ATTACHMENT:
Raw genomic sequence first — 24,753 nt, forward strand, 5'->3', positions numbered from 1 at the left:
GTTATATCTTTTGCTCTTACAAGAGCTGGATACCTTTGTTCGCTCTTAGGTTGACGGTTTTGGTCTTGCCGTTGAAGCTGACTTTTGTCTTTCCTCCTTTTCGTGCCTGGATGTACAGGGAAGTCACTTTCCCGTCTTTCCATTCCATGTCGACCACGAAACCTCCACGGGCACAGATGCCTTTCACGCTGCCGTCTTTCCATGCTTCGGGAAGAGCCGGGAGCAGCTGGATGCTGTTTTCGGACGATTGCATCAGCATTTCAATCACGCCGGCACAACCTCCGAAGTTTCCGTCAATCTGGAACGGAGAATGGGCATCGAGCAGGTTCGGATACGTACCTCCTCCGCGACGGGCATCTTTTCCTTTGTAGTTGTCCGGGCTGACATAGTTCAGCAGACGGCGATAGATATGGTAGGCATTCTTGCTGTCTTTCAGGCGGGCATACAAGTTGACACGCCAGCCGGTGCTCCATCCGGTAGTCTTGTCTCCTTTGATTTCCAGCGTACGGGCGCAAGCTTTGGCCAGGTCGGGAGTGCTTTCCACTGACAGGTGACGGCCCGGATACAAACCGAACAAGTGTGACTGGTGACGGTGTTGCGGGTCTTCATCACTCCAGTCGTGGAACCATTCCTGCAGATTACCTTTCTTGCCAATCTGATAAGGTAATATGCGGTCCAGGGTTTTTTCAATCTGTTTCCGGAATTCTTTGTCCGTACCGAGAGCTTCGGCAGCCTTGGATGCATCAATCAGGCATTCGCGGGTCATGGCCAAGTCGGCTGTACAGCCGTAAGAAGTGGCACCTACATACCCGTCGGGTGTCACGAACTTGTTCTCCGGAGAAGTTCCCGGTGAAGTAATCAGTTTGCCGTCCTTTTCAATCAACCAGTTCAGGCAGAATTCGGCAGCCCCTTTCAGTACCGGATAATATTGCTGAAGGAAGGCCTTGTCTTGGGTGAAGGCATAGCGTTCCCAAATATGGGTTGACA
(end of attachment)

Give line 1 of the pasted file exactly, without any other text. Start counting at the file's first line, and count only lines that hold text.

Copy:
Raw genomic sequence first — 24,753 nt, forward strand, 5'->3', positions numbered from 1 at the left: